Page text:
Chapter 1 Notes
Chapter 1 Notes ACCT 4150
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This 4 page Class Notes was uploaded by Victoria Andreski on Wednesday January 13, 2016. The Class Notes belongs to ACCT 4150 at Clemson University taught by Nancy Harp in Spring 2016. Since its upload, it has received 116 views. For similar materials see Auditing in Accounting at Clemson University.
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Date Created: 01/13/16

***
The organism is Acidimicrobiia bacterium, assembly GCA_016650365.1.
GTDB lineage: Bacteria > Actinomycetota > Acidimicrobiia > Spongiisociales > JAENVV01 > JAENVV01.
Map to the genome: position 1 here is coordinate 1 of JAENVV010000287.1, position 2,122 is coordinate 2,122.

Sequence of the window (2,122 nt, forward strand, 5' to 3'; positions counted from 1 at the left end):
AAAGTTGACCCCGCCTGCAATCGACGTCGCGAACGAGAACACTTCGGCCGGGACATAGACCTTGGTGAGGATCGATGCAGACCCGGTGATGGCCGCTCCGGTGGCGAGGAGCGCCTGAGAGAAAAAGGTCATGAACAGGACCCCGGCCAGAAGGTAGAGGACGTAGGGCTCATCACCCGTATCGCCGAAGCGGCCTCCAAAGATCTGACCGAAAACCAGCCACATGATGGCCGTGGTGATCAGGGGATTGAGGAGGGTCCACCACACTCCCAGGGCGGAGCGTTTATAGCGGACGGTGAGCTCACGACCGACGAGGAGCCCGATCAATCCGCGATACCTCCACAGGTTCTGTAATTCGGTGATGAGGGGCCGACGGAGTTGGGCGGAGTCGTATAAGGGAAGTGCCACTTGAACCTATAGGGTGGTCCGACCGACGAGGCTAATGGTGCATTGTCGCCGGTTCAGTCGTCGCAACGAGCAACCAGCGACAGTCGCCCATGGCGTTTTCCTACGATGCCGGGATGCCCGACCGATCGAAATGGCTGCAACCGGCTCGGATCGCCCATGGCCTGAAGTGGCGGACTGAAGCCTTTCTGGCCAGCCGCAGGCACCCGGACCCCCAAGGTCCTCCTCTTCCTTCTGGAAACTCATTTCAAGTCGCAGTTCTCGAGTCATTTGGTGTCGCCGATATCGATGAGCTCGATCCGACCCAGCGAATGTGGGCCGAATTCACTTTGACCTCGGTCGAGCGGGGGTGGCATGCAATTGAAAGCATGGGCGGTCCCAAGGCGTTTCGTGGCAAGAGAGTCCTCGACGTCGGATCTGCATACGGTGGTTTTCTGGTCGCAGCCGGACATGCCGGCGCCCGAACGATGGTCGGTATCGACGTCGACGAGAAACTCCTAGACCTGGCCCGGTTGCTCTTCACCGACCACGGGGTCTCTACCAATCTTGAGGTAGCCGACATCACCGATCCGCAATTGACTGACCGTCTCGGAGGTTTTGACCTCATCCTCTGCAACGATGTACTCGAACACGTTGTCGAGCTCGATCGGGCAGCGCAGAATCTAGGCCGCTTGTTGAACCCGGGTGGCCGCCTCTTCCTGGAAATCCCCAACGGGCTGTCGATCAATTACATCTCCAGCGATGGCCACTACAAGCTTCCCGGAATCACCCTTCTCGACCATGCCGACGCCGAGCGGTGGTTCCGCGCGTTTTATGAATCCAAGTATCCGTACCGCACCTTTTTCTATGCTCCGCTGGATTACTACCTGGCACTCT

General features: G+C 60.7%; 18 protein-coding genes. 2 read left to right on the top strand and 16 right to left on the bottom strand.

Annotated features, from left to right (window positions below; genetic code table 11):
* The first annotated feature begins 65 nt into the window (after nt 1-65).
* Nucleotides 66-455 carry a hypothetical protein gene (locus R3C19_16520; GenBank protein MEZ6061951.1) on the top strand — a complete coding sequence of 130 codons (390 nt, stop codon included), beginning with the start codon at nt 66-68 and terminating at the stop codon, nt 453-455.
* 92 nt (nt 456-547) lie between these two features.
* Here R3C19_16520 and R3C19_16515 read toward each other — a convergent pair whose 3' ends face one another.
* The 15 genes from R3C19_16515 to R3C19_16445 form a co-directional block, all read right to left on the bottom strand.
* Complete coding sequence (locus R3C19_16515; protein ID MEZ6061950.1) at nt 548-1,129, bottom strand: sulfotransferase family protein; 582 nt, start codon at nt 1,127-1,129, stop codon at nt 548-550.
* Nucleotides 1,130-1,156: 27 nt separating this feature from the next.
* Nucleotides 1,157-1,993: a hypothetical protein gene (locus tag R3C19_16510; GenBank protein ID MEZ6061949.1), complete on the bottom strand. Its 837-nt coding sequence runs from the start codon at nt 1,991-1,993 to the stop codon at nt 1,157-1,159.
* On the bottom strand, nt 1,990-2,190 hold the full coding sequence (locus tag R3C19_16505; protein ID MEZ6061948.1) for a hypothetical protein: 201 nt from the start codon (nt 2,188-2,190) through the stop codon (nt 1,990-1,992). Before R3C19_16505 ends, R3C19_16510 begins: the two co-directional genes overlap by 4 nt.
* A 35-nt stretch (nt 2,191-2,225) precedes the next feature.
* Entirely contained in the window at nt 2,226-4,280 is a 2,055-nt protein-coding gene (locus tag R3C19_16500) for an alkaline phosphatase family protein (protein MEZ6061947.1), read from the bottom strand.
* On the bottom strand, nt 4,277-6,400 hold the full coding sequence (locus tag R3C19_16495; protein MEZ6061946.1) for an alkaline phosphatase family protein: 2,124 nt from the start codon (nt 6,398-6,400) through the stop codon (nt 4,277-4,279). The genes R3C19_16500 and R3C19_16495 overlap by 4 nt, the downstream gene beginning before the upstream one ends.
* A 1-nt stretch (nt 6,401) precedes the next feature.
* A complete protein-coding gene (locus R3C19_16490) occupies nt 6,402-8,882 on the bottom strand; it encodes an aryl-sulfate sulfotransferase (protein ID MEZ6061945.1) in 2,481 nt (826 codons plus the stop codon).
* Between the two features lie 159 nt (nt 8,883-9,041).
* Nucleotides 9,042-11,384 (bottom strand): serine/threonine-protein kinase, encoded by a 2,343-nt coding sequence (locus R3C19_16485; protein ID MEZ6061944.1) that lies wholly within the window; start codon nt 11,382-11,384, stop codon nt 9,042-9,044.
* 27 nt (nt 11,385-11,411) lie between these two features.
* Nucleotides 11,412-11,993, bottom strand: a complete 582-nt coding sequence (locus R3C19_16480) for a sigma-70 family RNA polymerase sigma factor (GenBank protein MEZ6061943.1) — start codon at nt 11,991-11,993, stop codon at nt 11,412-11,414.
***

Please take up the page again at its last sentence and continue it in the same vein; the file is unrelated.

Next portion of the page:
Chapter 1 An Introduction to Assurance & Financial Statement Auditing What is Auditing? o “A systematic process of objectively obtaining & evaluating evidence regarding assertions about economic actions & events to ascertain the degree of correspondence between those assertions & established criteria & communicating the results to interested users.” (AAA,1973) Stepbystep process Needs to be done objectivelyindependent from company Evaluate evidencesome evidence better than other Gather evidence over managers’ assertions—claims Compared w/ GAAP Communicate results Tells you whether or not the financial statements can be relied upon o Requires analytical & logical skills o More conceptual in nature compared to accounting Why have an audit? o Required by law o Desirable for reliable economic information for investing, credit, and management decisions o Lowers info risk o Demand for assurance provided by auditors has increased significantly over the years Principals & Agents o Public company—company that sells its stock/bonds to the public o Principals—owners (stockholders) of the company o Agents—professional managers hired by the owner Creates a conflict of interestsome may have own self interests Agent wants principal to know that what he is doing is reliable Example: house inspection seller mist disclose to the own different claims (roof is good, floors, etc.) Seller knows a lot and therefore has an incentive to lie o Information asymmetry—manager has more information about the actual financial position & results of the entity’s operations Auditing, Attest, & Assurance Services o Terms heard interchangeably o Audit—most specific; over economic events/transaction Systematic process wellplanned Obtained & evaluated evidence objectively Relates to claims about economic actions/events Auditor compares evidence to management’s financial statements Communicates results to intended users o Attestation More general than auditing Doesn’t have to be over economic events could be over a company’s systems Open up to more types of things o Prospective information o Analyses o Systems & processes o Assurance Anything that will help improve the quality of information Most generic very broad Make good decisions, improve quality of information, be independent, apply professional judgment & due care Fundamental Concepts in Conducting a Financial Statement Audit o Audit Risk The risk that auditor may have issued a clean opinion when he/she shouldn’t have Must accept that risk as auditors Auditors will provide reasonable assurance Absolute assurance is too expensive auditors would have to be there with managers all year long looking over their shoulder o Materiality How big of an error can we let slip by before it messes w/ someone’s decision? Audit must decide what is material for each company Usually 35% of a company’s taxable income Reasonable person—in general, would a reasonable person make a different decision? Example: if you move into a household and one of the light bulbs is broken, that isn’t material. However, it is material if the roof is messed up. o Evidence Helps auditor evaluate management’s financial statement claims Relevance—is the information related to the specific claim being tested? Reliability—can the information be relied upon to represent the true state of the claim being tested? Not all evidence collected is created equal Sampling—inferences based on limited observations Auditors use: o Their knowledge about the transactions o A sampling approach to examine the transactions It would be too expensive for auditors to examine every single transaction Phases of an Audit 1. Client acceptance/continuance a. Client acceptance—tons of paperwork to fill out when you take on a new client i. Reasons to say no to a new client maybe they actually won’t be in business long enough to pay, shady company, may be a huge risk, may be lying, may hurt reputation 1. Don’t want to take super risky clients 2. Want safe companies that have good management b. Client continuance—less paperwork; reevaluate them c. Engagement letter—when you decide to take clients i. Contract w/ rules of engagement ii. Talks about fees & services 2. Preliminary engagement activities a. Before you do anything, a lot of planning must take place— must read about clients & understand them i. Determine audit engagement team requirements ii. Assess compliance w/ ethical requirements (independence) iii. Understanding the entity & environment 3. Plan the audit a. Guided by results of the risk assessment procedures performed to gain an understanding of entity i. Business risk—usually in revenue ii. Specialists—complicated pension accounts, derivatives, etc. iii. Related parties iv. Materiality v. Analytical procedures 4. Consider & audit internal control a. Internal Control System should: i. Ensure that assets/records are safeguarded ii. Create environment that encourages and monitors efficiency & effectiveness iii. Generate reliable information b. Auditor is responsible for: i. Obtaining an understanding of internal control ii. Assessing control risk 1. Control risk—risk that we can’t rely on their controls iii. Identify specific controls to be relied upon iv. Perform tests of controls v. Concludes on achieved level of control risk 5. Audit business processes & related accounts a. Substantive analytical procedures i. Look at relationships b. Substantive tests of transactions c. Tests of details of account balances & disclosures i. If controls are good, it’ll be less money for the company 6. Complete the audit a. Contingent liabilities b. Sufficiency of evidence c. Subsequent events i. Things that you think about at the end of an audit 7. Evaluate results & issue audit report a. Unqualified—clean b. Qualified—only 1 mistake c. Adverse—several accounts are messed up i. Tells people not to rely on statements